Michael J. Seidlinger doesn’t need to sell me on a new book. Ever since In Great Company, one of the most fascinating, richly-written journeys into the chaotic world of social networking I’ve ever read, all a writer like Seidlinger needs to do is tell me he’s got a new book coming out. I don’t even need to know the plot right away. I just have faith in the idea that whatever it is, it’s going to be a hell of a ride. I trust that I’m going to leave his words feeling just a little more ill-at-ease about the world around me than I did at the start.
The Amazon.com “About The Author” section for Seidlinger latest troubling masterpiece, The Sky Conducting, describes the author as a man “consumed by language.” Whoever came up with that, even if it’s Seidlinger himself, obviously knows what they’re talking about. “Consumed” might not even be a strong enough word. The Sky Conducting is a man not only consumed by words, but also perhaps obsessed by them. It’s not just the words themselves though. It’s what he can do with those words in terms of style and structure. Telling a story and telling a good one is clearly very important to Seidlinger. As with In Great Company it doesn’t just end there however. There is so much going on here that it can be easy to simply label The Sky Conducting as a surreal, nightmarish and incredibly intuitive post-apocalyptic fable. This is easy to do, but it shouldn’t end there. Most likely your own opinions at the end of the book will be much further-reaching than that.
At its heart though, The Sky Conducting is indeed a post-apocalyptic story. There’s a phrase you might notice on the back of the book, America died while no one was looking, and that’s a perfect, grim way to get us started. Seidlinger doesn’t construct some future that’s fantastic in scope and impractical to imagine. His future is of the not-impossibly-so variety. This is the kind of future that troubles us almost immediately by suggesting that it could be nearer than we might think. The possibly doomed spirits of The Sky Conducting are in the midst of a massive exodus from the lives they knew, to the lives they hope to find. Amidst the rubble of nearly everything they once held dear and took for granted. This is a story that’s been explored before, but in the hands of someone like Michael J. Seidlinger, everything old feels new again. The prose of The Sky Conducting is sparse, sometimes disjointed and always frightening us with the notion that we are being pulled into territory we’ve never visited before. We are indeed being drawn into unfamiliar territory, and it’s easy to be completely seduced by his unforgiving vision of what may or may not actually happen. Easy enough that the book can fly right past you at a truly impressive pace.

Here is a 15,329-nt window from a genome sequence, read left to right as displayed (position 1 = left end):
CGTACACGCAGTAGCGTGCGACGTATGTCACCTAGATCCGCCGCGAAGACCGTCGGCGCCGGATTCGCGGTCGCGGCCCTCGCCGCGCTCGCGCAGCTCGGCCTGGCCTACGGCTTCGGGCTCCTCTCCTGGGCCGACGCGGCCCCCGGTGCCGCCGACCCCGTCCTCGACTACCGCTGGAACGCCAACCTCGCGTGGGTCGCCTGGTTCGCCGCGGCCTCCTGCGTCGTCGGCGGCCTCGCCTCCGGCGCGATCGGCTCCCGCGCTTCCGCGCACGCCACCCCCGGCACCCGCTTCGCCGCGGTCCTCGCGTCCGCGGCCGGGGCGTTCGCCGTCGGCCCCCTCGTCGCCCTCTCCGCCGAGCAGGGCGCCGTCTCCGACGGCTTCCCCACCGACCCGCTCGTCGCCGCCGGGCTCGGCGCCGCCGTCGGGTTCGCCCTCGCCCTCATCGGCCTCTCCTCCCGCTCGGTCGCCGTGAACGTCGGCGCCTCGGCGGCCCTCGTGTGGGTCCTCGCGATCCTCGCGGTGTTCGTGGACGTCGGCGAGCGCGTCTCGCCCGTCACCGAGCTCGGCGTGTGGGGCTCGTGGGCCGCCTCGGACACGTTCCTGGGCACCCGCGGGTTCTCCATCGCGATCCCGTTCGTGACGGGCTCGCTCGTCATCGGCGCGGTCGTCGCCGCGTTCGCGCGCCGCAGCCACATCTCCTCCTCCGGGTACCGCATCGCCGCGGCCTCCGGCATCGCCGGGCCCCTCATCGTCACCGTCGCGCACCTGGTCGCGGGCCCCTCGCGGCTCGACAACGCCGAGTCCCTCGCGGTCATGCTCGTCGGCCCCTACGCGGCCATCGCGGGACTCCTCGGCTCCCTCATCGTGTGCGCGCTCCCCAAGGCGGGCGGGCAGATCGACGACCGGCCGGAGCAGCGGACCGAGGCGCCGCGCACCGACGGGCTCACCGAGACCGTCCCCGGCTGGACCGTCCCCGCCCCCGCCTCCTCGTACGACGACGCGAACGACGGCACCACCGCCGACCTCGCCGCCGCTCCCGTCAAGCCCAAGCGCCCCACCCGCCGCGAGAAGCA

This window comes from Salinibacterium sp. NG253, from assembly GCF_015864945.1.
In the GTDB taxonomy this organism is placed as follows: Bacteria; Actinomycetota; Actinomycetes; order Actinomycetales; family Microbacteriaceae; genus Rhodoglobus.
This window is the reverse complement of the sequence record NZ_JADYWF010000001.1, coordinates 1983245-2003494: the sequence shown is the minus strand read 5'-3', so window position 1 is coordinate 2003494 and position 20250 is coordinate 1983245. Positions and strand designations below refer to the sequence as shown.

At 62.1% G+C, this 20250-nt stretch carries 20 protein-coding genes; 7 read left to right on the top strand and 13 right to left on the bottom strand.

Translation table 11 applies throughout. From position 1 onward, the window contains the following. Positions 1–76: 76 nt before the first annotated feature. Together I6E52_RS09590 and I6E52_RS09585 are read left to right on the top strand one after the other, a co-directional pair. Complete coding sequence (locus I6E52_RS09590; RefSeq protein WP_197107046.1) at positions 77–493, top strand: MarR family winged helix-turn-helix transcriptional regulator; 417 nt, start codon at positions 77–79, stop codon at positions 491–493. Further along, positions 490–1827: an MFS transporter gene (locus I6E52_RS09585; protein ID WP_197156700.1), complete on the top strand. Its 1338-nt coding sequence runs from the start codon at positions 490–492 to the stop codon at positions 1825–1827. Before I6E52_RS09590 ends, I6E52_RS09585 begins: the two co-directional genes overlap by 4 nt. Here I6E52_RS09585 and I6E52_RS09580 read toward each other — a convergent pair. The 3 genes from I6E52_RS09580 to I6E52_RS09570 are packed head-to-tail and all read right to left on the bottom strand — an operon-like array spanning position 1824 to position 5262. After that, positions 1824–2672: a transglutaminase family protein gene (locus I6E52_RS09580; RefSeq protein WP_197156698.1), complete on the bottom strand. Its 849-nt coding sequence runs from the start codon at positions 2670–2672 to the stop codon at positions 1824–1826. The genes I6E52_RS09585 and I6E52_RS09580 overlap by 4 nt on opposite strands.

The Sky Conducting is not a traditional horror story, but it can hit you as hard as the best of that genre. Seidlinger has a uniquely distinct idea a dystopian future. This idea in any form would be worth any attention it might get. The idea in the particular form used here makes it remarkable in every possible way. Just remember that if you weren’t worried about the future before The Sky Conducting, you may be as you hear the echoes of the book’s unforgettable ending ring in your mind again and again. It stays with you for a truly disconcerting period of time. Much everything like everything else in this story.
Michael Seidlinger, The Sky Conducting: A+